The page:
LOS ANGELES (CN) — New York real estate heir Robert Durst will finally go to trial Sept. 3 on charges he murdered his close friend Susan Berman 18 years ago, a Los Angeles Superior Court judge declared Tuesday. At that trial, the jury will also hear that the 75-year-old eccentric multimillionaire killed and dismembered a neighbor in Texas, Morris Black, less than a year after Berman’s death.
The decision by L.A. Superior Court Judge Mark E. Windham to admit evidence of that separate killing is a potentially devastating setback for Durst’s defense to murdering Berman, even though a Texas jury acquitted him of murdering Black on grounds of self-defense.
“The second the Morris Black acquittal comes before this jury, it’s game over,” Chip Lewis, one of Durst’s defense attorneys, told Windham Tuesday. “I can’t say it any more eloquently than it’s game over.”
The lead prosecutor, Deputy District Attorney John Lewin, argued that the Berman and Black killings are “inextricably intertwined” with the December 1982 disappearance of Durst’s first wife, Kathleen Durst, who has never been found.
Lewin contends Durst killed his wife and disposed of her body. Years later, when a new investigation was opened into her disappearance, Durst went to Berman’s Beverly Hills-area cottage and shot her in the back of her head to prevent her from disclosing what she knew about Kathleen’s death, prosecutors say.
Around the same time, Durst fled his New York homes to go into hiding disguised as a mute, elderly woman. He settled in a $300-a-month boarding house in Galveston, Texas, where Black also lived.
Prosecutors believe Durst killed Black after Black figured out his true identity and why he was a fugitive.
“The motive for [killing] Morris Black ties back to Susan Berman and ties back to Kathie Durst,” Lewin said.
Durst has denied killing Berman or his wife and has testified that he shot Black accidentally in a struggle over a gun.
He was arrested for Berman’s death while on the run in New Orleans on March 14, 2015 — the day before the last of a six-part HBO documentary series on him, called “The Jinx: The Life and Deaths of Robert Durst,” was broadcast. In that final episode, he is heard whispering to himself on a hot mic that he had “killed them all, of course.”
In the Tuesday hearing, his defense team argued that Los Angeles prosecutors should not be able to essentially put Durst on trial a second time for murdering Morris Black — “the exact same crime a jury of his peers acquitted him,” Lewis said.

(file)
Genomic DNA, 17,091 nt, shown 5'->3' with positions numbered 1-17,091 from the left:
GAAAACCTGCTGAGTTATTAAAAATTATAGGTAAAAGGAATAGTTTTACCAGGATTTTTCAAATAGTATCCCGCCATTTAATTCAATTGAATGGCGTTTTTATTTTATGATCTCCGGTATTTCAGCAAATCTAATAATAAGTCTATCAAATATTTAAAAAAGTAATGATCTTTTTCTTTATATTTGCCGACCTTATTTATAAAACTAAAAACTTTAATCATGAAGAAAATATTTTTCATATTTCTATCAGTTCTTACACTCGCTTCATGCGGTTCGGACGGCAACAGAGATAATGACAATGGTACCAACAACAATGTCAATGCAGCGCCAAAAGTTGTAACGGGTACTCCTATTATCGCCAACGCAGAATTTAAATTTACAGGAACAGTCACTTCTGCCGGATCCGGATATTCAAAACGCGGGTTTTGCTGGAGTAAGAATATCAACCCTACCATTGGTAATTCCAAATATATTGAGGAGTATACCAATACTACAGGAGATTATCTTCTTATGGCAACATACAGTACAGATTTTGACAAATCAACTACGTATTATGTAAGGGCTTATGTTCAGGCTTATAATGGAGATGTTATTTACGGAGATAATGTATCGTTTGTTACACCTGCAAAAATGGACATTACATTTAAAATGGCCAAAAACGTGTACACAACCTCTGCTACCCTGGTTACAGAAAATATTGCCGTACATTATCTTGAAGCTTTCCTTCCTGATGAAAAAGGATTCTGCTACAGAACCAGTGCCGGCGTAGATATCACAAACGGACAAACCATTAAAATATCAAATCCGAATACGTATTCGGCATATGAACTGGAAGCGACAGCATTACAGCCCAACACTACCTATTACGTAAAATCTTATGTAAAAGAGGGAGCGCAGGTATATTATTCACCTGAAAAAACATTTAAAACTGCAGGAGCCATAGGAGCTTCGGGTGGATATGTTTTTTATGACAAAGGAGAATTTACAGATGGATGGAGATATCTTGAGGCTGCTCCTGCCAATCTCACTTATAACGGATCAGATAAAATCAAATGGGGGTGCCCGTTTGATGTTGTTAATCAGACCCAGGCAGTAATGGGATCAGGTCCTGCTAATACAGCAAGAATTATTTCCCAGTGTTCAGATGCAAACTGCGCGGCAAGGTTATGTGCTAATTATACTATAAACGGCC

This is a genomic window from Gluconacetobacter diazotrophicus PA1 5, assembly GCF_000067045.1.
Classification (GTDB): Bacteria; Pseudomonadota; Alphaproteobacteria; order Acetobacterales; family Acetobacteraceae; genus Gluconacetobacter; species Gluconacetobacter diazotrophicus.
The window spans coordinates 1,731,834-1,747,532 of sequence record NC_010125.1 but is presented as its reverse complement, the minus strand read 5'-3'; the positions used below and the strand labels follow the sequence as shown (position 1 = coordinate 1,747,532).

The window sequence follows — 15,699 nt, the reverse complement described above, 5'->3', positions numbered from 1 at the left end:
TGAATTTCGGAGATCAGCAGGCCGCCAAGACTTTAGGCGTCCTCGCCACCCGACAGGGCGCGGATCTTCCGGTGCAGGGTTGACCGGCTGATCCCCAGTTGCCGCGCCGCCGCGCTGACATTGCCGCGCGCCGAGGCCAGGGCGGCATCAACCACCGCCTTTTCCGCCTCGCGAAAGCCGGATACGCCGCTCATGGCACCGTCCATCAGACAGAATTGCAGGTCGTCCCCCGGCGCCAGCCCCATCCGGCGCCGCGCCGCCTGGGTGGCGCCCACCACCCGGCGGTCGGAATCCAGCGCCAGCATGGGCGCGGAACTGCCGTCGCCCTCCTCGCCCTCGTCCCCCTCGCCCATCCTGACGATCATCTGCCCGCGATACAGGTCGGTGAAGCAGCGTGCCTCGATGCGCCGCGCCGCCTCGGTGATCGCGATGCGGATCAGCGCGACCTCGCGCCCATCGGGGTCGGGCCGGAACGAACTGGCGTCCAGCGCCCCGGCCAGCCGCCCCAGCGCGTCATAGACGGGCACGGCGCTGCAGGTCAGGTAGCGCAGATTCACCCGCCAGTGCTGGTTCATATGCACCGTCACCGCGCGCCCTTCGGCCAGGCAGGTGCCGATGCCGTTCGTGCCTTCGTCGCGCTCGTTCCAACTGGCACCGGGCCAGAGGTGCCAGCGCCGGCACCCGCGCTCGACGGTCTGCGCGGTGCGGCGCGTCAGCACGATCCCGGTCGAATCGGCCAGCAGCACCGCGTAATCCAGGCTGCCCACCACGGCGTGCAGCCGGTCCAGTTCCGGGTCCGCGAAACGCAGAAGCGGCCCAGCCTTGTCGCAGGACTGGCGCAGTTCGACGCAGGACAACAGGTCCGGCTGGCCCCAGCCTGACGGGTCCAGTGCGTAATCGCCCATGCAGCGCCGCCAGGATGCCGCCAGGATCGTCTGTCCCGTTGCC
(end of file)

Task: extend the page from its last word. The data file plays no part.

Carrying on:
That would “implicate fundamental fairness,” he said.
Because Durst had taken the stand in Texas to explain how Morris Black died, Lewis accused Lewin of trying “to force Mr. Durst to abandon his Fifth Amendment rights” by having to testify also in the Berman trial. Lewin’s attempt to relitigate the Black murder case is “evil genius,” the defense attorney said.
Lewis and his colleagues, Donald Re of Los Angeles and lead defense attorney Dick DeGuerin of Houston, argued that admitting evidence of Black’s killing would violate the legal principle of collateral estoppel.
“We should not have to try that case again,” said DeGuerin, who also led the defense team in the Texas trial.
They said that only circumstantial evidence implies any link between the deaths of Kathie Durst, Berman and Black. Lewin’s arguments are full of phrases like “reasonable belief,” “reasonable to suppose,” and “reasonable inference,” Lewis told Judge Windham.
And they objected that details of Black’s dismemberment, especially gruesome photos of the body, would be far more prejudicial to Durst than useful to the jury as evidence.
Lewin countered during his argument that Durst was to blame for the gruesomeness.
“You don’t get to cut a guy up with a bone saw and then say, ‘If the jury sees this, it’s going to be really bad for me,’” the prosecutor said.
Showing the jury what happened to Black would help explain the bizarre, complicated series of events, Lewin suggested. “We cannot put a blindfold on this jury,” he said.
“We want justice for Susan Berman, we want justice for Kathie Durst, and most of all we want the jury to understand why this happened.”
Windham ruled that all the evidence prosecutors wanted about the Morris Black killing could be admitted at trial, though he said he may keep out some photos of the dismembered body.
The judge said evidence about a previous crime can be admitted in a later trial to show the defendant followed a substantially similar plan or scheme or had a similar motive in both crimes.
The Black and Berman killings may be found to be similar because both victims apparently could have been witnesses against Durst. Black was “at least a witness to Mr. Durst’s identity and to his flight” as a fugitive, Windham said.
“He’s a witness to flight, which shows consciousness of guilt” on Durst’s part, the judge added.
The fact that Durst cut up Black’s body, put the pieces in garbage bags and tossed them into Galveston Bay “shows he’s a guy who destroys evidence,” Windham said, which relates to the question of Kathleen Durst’s disappearance.
The prosecution has charged Durst with the special circumstances of killing a witness and lying in wait in Berman’s murder.
Windham said a crime scene reconstruction expert believes Morris Black was shot in the back of the head, as Berman was, which, he said, “is relevant to show lying in wait.”
Overall, the judge said, the two killings “are part of the same plan to eliminate witnesses to avoid prosecution.”
“In general, I believe the probative value [of the Black case evidence] massively outweighs the prejudicial effect,” he said.
In addition to setting a firm trial date of Sept. 3, Windham set a hearing for May 14 to consider additional pretrial motions.